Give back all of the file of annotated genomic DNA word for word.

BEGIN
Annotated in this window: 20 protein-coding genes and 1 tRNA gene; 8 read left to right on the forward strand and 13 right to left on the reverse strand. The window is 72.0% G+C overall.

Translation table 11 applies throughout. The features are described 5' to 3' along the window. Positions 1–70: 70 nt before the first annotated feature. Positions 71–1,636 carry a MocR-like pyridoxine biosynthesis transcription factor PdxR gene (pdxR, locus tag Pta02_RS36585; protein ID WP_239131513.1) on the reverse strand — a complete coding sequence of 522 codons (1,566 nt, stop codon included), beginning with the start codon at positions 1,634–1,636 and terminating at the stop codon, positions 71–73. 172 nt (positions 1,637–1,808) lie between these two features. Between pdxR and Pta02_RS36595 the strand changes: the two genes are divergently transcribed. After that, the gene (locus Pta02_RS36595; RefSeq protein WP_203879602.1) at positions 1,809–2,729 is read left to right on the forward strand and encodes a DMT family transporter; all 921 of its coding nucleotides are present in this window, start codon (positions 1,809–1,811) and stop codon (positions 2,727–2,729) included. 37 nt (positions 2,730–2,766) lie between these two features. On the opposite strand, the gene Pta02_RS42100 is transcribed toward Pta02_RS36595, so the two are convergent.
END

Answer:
Annotated in this window: 20 protein-coding genes and 1 tRNA gene; 8 read left to right on the forward strand and 13 right to left on the reverse strand. The window is 72.0% G+C overall.

Translation table 11 applies throughout. The features are described 5' to 3' along the window. Positions 1–70: 70 nt before the first annotated feature. Positions 71–1,636 carry a MocR-like pyridoxine biosynthesis transcription factor PdxR gene (pdxR, locus tag Pta02_RS36585; protein ID WP_239131513.1) on the reverse strand — a complete coding sequence of 522 codons (1,566 nt, stop codon included), beginning with the start codon at positions 1,634–1,636 and terminating at the stop codon, positions 71–73. 172 nt (positions 1,637–1,808) lie between these two features. Between pdxR and Pta02_RS36595 the strand changes: the two genes are divergently transcribed. After that, the gene (locus Pta02_RS36595; RefSeq protein WP_203879602.1) at positions 1,809–2,729 is read left to right on the forward strand and encodes a DMT family transporter; all 921 of its coding nucleotides are present in this window, start codon (positions 1,809–1,811) and stop codon (positions 2,727–2,729) included. 37 nt (positions 2,730–2,766) lie between these two features. On the opposite strand, the gene Pta02_RS42100 is transcribed toward Pta02_RS36595, so the two are convergent.